death I have way more pride than is good for me sometimes. For instance, I’ve always stuck to my guns pretty rigidly when it comes to my one year gap and my lack of any content besides SF/F reviews of stuff I care about, for no good reason other than the title would sort of ring hollow for me otherwise. But within a month, three luminaries in their fields have died: legendary wit Terry Pratchett, legendary actor Leonard Nimoy, and also Sam Simon, the unknown driving force behind one of the most legendary works of our time. And it’s clear that The Grim Reaper cares about pride about as much as he does anything else.

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Robocop (2014)

Let’s get one thing off the table here: Whatever I think of this movie I’m reviewing, there’s one completely objective issue I’m going to run into: It has the exact same title as the popular 1987 movie of which it is a remake. This makes discussion hard. So henceforth, I will call the original “RoboCop” – since, after all, it was made in the faraway mists of time when you were allowed to use CamelCase without leading your Wikipedia entry to ruin and misfortune. Conversely, the remake we’re talking about here will be “Robocop”. I’m sure that won’t create any problems.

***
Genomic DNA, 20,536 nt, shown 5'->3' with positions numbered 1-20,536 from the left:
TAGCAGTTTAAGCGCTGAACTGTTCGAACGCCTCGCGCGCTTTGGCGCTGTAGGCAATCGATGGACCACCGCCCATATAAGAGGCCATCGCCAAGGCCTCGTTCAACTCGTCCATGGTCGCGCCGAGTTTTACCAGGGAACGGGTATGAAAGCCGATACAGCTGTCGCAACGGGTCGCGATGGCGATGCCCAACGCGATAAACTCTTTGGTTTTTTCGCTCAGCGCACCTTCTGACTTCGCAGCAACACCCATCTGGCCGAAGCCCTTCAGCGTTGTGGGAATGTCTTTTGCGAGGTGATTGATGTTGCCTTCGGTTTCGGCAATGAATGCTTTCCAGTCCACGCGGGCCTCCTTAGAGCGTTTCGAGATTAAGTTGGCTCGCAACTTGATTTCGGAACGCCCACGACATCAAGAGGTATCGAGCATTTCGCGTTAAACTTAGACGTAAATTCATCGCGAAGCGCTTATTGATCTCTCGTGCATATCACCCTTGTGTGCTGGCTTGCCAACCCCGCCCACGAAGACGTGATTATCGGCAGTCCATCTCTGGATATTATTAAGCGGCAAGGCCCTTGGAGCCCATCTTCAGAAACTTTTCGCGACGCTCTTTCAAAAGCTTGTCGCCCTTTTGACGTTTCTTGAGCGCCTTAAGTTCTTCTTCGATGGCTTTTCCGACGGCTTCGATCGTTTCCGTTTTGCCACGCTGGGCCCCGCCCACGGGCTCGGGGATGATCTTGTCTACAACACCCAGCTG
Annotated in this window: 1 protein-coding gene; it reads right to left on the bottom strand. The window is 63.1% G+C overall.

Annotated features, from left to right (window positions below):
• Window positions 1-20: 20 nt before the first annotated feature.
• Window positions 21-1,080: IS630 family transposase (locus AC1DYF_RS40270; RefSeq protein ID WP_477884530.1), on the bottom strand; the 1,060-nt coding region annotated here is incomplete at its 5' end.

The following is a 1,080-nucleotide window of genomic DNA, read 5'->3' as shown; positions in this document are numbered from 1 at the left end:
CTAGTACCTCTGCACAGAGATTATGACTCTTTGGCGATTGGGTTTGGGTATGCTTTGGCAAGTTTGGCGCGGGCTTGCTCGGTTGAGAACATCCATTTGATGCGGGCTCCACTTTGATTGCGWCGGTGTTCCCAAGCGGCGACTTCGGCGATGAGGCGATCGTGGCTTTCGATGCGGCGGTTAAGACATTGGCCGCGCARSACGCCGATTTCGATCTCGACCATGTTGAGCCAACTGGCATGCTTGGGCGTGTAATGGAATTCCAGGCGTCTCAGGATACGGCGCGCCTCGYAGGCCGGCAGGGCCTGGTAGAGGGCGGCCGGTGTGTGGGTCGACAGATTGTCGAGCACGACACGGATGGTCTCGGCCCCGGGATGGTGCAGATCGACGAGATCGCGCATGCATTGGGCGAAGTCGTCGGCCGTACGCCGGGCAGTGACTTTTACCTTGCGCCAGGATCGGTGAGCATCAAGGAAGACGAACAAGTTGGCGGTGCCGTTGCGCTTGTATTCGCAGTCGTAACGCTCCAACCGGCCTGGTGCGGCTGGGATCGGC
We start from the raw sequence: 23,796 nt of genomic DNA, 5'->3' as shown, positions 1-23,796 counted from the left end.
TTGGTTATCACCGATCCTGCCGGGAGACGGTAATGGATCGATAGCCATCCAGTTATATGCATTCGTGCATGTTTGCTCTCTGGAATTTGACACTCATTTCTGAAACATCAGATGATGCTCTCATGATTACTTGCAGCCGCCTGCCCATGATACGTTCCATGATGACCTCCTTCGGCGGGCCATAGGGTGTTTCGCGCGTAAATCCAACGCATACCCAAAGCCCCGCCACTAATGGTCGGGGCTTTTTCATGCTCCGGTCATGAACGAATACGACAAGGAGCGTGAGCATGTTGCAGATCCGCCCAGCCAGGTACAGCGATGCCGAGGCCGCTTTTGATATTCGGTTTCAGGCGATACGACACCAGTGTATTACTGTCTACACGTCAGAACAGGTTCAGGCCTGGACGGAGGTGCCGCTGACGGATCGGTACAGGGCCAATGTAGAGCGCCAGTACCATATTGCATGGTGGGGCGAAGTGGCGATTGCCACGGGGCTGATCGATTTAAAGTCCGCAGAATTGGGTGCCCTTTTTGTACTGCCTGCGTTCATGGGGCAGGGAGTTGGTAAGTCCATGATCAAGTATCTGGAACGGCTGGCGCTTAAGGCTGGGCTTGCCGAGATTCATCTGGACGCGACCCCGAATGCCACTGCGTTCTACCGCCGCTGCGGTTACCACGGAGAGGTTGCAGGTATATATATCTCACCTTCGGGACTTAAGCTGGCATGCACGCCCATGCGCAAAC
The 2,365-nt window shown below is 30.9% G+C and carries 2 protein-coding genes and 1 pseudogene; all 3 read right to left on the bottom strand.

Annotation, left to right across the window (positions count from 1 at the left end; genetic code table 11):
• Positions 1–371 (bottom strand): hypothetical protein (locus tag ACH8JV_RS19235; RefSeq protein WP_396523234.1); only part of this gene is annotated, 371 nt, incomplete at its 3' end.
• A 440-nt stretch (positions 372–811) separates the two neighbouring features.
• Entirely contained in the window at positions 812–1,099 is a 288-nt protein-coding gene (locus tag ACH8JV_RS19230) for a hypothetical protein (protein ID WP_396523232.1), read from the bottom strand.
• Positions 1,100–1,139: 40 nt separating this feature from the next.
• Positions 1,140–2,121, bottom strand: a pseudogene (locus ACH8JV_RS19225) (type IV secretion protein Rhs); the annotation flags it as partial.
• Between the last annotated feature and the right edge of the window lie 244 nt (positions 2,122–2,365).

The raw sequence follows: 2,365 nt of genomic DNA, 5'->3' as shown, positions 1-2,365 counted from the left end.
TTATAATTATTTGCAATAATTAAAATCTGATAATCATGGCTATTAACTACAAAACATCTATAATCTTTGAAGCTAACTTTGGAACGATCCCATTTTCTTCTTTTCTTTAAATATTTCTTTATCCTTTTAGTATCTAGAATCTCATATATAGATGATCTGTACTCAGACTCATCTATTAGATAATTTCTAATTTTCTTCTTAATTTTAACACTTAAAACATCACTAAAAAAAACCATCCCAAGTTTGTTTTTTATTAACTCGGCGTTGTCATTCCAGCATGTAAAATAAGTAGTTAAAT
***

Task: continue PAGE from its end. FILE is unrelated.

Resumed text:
A year later, there’s not a whole lot of love or hate for Robocop, passable little SF and action-tinged social commentary that it is. The consensus seems to be that remaking RoboCop was a bad idea in the first place since it was so good, but I think that’s not looking far enough into why that is.

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Sherlock: The Sign of Three

So, the new Sherlock TV show. Not to be confused with the new Sherlock Holmes TV show, Elementary, which actually isn’t that bad if you sit down and watch it. Its opening sequence is a dozen times better, for a start – am I really the only one who completely despises that loud, tuneless rock track that Sherlock has?

But yeah, Sherlock, the one with Martin Freeman of Hitchhiker’s Guide, and that very British, very popular, very tall institution that I’ll just call “Big Ben” from here on out. It’s hard for me to state a single opinion on Sherlock. On one hand, it has a blisteringly high entertainment value, with top-notch acting, stylish presentation, witty and clever interplay between consistent and well-developed characters, excellent adaptation of the classic stories I’ve read many times…

On the other hand, I can’t bring myself to call myself a Sherlock fan, because that invariably associates me with Big Ben’s legions of squealing ladies (and quite a few cheering men; I am nothing if not tolerant in my vaguely hypocritical condescension). The fans have been responsible for most of the worst moments in the show, most of which have been in the most recent, third season – and yet that also had most of my favorite moments in the series too, so I’m not sure what to think.